Book Review: The Weed That Strings the Hangman's Bag by Alan Bradley

The Weed That Strings the Hangman’s Bag
Alan Bradley
Random House, March 2010
ISBN 9780385342315
Hardcover

Flavia de Luce is an odd duck, there’s just no getting around that.  She’s odd in ways that speak to the insecure in most people: she contemplates her funeral, she believes that nobody cares for her, she is curious about things that others have no interest in (at least nobody she knows).  She’s mischievous, sly, intelligent, and sometimes malicious.  She’s
also young enough not to realize, at least sometimes, the long-term consequences of her actions.

In HANGMAN’S BAG, Flavia once again helps Inspector Hewitt.  He is less reluctant to listen to Flavia this time around.  Her perceptions are insightful, her grasp of nuance fine.  So when Rupert Porson, master puppeteer, is electrocuted, Hewitt believes Flavia when she tells him it was not an accident.

There are undercurrents in Bishop’s Lacey that Flavia is aware of but doesn’t comprehend all the ramifications of, at least not entirely.  It is obvious that Rupert has been in Bishop’s Lacey before; one of his puppets is the spitting image of a young boy who died several years before.  There must be some connection, but what?

Bradley has, once again, captured the essence of rural England right after WWII.  Flavia has an innocence that would be impossible today, and a precociousness that would express itself far differently in our world.  The family dynamics of the de Luce’s is enough to make one’s teeth itch.  All in all, a delightful read.  Book three in the series can’t come soon enough.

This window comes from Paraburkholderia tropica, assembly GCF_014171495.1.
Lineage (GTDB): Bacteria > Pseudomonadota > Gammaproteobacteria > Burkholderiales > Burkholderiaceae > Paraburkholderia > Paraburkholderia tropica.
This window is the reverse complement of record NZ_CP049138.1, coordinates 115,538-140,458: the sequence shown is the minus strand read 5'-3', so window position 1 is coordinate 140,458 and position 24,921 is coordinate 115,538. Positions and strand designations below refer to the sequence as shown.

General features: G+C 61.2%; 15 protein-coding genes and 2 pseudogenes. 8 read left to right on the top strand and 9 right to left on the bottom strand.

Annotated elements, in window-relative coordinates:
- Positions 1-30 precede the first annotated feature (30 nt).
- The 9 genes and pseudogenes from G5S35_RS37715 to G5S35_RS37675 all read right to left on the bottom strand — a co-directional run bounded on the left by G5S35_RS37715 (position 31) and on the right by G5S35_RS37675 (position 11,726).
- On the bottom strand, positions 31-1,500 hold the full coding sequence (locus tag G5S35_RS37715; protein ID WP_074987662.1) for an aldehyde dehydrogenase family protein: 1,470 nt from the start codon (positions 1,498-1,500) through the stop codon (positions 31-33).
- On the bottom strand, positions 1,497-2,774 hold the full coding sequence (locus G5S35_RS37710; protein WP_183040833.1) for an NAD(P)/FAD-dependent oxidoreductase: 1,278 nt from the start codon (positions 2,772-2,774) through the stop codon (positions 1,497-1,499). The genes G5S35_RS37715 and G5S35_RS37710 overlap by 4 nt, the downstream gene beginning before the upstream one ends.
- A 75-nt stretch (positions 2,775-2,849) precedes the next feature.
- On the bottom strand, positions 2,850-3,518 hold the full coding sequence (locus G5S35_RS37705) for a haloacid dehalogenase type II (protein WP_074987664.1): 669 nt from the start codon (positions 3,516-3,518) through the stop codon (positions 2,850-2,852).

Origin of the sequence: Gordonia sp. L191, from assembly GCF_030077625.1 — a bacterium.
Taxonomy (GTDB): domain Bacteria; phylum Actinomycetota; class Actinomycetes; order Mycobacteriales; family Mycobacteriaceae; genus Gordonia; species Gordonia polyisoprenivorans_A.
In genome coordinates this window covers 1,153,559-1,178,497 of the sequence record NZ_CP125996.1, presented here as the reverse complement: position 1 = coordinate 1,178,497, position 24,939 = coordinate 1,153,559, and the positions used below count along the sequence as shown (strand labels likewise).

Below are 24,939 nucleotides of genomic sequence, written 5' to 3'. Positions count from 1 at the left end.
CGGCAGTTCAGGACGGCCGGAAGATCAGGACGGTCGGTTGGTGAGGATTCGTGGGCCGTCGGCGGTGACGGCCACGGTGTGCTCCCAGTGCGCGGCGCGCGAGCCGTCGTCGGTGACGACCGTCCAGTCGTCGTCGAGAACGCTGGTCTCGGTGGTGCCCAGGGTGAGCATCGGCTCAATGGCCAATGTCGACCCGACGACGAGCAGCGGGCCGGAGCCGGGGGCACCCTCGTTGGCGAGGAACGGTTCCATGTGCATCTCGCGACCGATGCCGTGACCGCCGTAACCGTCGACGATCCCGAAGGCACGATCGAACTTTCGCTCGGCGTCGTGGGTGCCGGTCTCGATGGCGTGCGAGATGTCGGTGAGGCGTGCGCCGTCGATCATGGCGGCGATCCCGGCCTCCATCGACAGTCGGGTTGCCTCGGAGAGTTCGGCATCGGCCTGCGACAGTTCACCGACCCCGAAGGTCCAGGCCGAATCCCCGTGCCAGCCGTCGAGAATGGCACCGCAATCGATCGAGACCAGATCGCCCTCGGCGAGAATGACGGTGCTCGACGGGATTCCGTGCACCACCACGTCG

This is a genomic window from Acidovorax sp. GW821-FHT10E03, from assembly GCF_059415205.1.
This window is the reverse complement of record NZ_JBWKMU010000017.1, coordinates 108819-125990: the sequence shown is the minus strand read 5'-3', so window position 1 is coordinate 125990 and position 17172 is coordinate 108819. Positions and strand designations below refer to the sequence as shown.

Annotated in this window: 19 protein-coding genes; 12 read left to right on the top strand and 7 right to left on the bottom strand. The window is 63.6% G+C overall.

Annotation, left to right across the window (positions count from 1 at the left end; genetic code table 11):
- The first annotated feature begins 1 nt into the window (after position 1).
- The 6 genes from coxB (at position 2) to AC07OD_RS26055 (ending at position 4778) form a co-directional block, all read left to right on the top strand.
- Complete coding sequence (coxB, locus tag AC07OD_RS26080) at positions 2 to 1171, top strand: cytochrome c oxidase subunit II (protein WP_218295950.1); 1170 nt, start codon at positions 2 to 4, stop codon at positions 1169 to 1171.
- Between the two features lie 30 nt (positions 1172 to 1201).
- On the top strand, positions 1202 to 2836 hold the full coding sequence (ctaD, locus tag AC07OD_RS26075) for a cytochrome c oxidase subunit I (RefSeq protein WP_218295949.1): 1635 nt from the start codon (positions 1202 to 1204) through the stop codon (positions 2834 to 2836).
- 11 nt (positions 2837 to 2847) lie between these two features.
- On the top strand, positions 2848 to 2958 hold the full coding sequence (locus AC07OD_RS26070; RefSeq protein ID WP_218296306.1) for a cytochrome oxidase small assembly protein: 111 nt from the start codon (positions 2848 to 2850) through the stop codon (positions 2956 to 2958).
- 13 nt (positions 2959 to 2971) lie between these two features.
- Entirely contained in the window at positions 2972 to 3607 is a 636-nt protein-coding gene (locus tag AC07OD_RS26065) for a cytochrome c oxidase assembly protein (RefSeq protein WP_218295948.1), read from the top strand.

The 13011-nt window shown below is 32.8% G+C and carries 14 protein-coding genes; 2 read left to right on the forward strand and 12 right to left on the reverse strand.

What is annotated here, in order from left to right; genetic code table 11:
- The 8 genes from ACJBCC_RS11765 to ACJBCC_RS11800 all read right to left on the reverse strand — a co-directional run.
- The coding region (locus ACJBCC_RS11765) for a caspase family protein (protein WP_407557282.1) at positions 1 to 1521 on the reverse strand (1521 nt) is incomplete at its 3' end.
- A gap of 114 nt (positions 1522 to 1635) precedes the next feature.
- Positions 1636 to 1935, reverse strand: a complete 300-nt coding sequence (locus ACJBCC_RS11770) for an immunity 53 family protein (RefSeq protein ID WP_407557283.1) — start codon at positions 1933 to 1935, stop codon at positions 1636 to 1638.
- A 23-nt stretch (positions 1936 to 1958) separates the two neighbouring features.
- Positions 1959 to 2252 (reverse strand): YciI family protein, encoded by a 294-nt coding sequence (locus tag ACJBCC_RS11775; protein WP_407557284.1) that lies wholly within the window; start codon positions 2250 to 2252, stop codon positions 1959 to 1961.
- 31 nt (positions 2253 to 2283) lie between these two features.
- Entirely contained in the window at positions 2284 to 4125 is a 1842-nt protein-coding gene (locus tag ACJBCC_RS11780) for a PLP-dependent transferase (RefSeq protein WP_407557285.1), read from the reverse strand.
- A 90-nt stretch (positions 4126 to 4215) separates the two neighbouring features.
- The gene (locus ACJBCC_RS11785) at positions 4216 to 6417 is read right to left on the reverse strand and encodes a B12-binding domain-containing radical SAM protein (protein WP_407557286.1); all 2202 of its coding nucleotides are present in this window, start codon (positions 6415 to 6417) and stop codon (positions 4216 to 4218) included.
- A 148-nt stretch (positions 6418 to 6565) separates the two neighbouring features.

Reviewed by P.J. Coldren, March 2010.

Book Review: The Weed That Strings the Hangman’s Bag by Alan Bradley

The Weed That Strings the Hangman’s Bag
Alan Bradley
Random House, March 2010
ISBN 9780385342315
Hardcover

Flavia de Luce is an odd duck, there’s just no getting around that.  She’s odd in ways that speak to the insecure in most people: she contemplates her funeral, she believes that nobody cares for her, she is curious about things that others have no interest in (at least nobody she knows).  She’s mischievous, sly, intelligent, and sometimes malicious.  She’s
also young enough not to realize, at least sometimes, the long-term consequences of her actions.

In HANGMAN’S BAG, Flavia once again helps Inspector Hewitt.  He is less reluctant to listen to Flavia this time around.  Her perceptions are insightful, her grasp of nuance fine.  So when Rupert Porson, master puppeteer, is electrocuted, Hewitt believes Flavia when she tells him it was not an accident.

There are undercurrents in Bishop’s Lacey that Flavia is aware of but doesn’t comprehend all the ramifications of, at least not entirely.  It is obvious that Rupert has been in Bishop’s Lacey before; one of his puppets is the spitting image of a young boy who died several years before.  There must be some connection, but what?

Bradley has, once again, captured the essence of rural England right after WWII.  Flavia has an innocence that would be impossible today, and a precociousness that would express itself far differently in our world.  The family dynamics of the de Luce’s is enough to make one’s teeth itch.  All in all, a delightful read.  Book three in the series can’t come soon enough.

Reviewed by P.J. Coldren, March 2010.